Accelerating change for health equity across our communities

Vinay Nagaraj
Vinay Nagaraj
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As the conversation around social determinants of health (SDOH) continues to grow in healthcare, health equity has become more and more of a hot topic. Healthy People 2020 simply defines health equity as the “attainment of the highest level of health for all people.”

The principles of health equity support that everyone deserves a fair chance to lead a healthy life and no one should be denied this chance because of their socio-economic opportunities.

The key to making improvements and achieving health equity is to eliminate avoidable health inequities and disparities wherever possible. Expanded efforts to ensure everyone has full and equal access to opportunities means more people have the chance to lead healthy lives.

You may wonder how inequality factors into American lives today. Enormous life expectancy and quality of life disparities are impacted by factors like:

  • Education Gaps
  • Income Gaps
  • Discriminatory Practices
  • Poor Housing Quality
  • Poor Working Environments
  • Structural Racism
  • Exposure to environmental risks
    • Access to public parks
    • Access to healthy food
    • Access to clean air
    • Access to safe streets
    • Access to healthcare¹

There is good news and bad news. First, the bad: gaps in access to healthy living  and socio-economic status are widening across the nation. 

The good news is that there are a growing number of initiatives and innovative programs addressing social determinants of health within and outside of the U.S. healthcare system.

Outside of healthcare, coalitions and groups are focused on shaping policies and practices that promote health and health equity. Within the healthcare system, there are initiatives specific to Medicaid that are underway that are identifying barriers and creating benefits and plans to address the biggest social needs across communities.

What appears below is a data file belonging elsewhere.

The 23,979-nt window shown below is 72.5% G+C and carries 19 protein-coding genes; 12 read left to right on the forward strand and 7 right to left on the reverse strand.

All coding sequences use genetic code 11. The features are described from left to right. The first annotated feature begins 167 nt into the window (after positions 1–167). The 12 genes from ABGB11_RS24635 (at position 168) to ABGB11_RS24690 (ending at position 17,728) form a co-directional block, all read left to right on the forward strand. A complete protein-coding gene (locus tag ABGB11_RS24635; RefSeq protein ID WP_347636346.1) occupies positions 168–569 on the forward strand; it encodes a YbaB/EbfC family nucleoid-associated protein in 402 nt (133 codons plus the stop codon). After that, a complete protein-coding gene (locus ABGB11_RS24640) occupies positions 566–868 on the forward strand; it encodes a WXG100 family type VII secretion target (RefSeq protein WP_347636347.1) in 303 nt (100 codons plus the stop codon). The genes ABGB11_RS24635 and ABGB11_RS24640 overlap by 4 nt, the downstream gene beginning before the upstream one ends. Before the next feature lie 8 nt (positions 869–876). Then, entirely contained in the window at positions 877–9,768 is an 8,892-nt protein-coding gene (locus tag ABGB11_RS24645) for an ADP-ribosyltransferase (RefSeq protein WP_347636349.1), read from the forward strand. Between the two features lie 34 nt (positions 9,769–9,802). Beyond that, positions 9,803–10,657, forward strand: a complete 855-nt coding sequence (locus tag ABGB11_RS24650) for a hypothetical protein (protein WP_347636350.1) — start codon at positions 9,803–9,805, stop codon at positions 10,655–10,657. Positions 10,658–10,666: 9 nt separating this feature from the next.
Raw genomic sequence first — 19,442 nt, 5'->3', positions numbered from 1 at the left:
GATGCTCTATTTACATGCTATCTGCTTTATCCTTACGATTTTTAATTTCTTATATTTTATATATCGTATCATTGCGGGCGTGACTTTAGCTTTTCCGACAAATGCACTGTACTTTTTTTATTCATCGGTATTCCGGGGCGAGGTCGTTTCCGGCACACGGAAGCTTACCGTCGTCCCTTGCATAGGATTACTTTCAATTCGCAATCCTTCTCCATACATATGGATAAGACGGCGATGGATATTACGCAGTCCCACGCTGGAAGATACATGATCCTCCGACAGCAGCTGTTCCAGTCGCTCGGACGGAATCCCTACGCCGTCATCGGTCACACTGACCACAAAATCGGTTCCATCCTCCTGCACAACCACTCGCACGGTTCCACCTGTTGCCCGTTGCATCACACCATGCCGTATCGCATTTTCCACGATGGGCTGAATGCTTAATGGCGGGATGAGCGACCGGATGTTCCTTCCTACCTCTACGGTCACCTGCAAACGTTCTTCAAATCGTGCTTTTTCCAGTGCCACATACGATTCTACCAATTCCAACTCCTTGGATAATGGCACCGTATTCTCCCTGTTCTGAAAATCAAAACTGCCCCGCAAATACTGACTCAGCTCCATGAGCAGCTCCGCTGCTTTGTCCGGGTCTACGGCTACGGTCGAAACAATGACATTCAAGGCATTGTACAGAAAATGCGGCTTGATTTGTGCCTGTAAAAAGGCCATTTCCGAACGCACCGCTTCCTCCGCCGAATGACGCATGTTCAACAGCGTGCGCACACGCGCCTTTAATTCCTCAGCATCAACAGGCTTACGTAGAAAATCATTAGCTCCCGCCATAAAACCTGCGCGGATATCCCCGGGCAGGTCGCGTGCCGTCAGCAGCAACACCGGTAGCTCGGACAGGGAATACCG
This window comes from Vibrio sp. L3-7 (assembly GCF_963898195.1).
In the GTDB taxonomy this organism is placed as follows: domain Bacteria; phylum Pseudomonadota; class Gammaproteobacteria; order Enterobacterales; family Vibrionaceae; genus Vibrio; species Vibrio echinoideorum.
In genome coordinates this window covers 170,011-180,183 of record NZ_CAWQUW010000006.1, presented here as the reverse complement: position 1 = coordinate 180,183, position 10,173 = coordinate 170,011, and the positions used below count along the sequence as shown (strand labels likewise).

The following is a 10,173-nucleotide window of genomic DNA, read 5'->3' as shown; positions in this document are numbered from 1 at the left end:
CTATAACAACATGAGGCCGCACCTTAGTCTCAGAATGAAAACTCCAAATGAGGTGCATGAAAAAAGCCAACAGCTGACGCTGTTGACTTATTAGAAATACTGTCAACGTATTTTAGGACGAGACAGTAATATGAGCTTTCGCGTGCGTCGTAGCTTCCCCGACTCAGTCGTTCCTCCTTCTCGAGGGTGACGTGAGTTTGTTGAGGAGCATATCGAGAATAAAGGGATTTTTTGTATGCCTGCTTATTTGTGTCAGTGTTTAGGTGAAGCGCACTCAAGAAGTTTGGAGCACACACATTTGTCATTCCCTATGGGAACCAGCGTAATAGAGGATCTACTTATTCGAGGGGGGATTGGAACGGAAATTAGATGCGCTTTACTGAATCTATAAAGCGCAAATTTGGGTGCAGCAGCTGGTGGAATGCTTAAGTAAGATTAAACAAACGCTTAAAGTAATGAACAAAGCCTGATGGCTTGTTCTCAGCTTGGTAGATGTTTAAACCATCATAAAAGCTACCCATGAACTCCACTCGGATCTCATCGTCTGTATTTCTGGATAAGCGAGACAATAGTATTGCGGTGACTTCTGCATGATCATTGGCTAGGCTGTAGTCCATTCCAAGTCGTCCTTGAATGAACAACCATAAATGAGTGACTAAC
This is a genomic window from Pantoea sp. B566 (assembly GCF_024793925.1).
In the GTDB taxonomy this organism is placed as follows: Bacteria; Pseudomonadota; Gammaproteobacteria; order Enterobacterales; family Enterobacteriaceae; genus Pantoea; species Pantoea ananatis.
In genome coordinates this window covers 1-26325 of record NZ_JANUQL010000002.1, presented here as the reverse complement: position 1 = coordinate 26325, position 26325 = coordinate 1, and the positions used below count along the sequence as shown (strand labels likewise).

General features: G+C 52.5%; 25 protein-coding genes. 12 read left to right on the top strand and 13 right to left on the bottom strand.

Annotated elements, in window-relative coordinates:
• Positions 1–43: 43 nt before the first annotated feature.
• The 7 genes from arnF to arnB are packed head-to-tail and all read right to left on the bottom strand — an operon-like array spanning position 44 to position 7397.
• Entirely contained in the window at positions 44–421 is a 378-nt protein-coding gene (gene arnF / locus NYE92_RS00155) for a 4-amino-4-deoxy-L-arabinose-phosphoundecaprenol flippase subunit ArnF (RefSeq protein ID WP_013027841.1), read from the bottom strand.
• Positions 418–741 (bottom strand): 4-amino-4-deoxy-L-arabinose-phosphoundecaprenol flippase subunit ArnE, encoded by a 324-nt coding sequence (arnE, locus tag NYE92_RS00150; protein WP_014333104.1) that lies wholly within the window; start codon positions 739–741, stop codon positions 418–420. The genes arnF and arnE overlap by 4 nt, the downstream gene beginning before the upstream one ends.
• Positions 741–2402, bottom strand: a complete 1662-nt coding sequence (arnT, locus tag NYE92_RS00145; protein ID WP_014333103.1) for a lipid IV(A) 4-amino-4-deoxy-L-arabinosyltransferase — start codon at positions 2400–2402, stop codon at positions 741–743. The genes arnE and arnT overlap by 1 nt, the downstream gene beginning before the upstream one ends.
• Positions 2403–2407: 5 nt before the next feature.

Recently, a survey of Medicaid managed care plans found that a whopping 91% of all responding plans are actively addressing SDOH².

As we champion the idea that everyone deserves to attain their highest level of health and well-being, there are endless ways Roundtrip can contribute to accelerating change in our communities.  With our work in healthcare we have pioneered programs and initiatives that support health equity. Addressing SDOH is clearly in our culture and in our DNA as a healthcare organization. 

Some of the ways we have begun our health equity work include:

We are excited to be innovating transportation in healthcare, as we know transportation underpins many of the other SDOH including transportation as a barrier, itself. When people have ongoing, reliable, timely, affordable and safe transportation options access to everything opens up. We got started by addressing an extreme issue in hospitals and clinics across the nation: patient transportation. Alongside policy-makers and influencers in healthcare, we know that our role has the ability to impact in so much of a larger way. 

Not only will we innovate transportation so the sick don’t get sicker, but we are doing what we do so those who want to be healthy can be. Driving better health for all.

Sources

  1. Achieving Health Equity, Robert Wood Johnson Foundation
  2. Beyond Health Care: The Role of Social Determinants in Promoting Health and Health Equity, Kaiser Family Foundation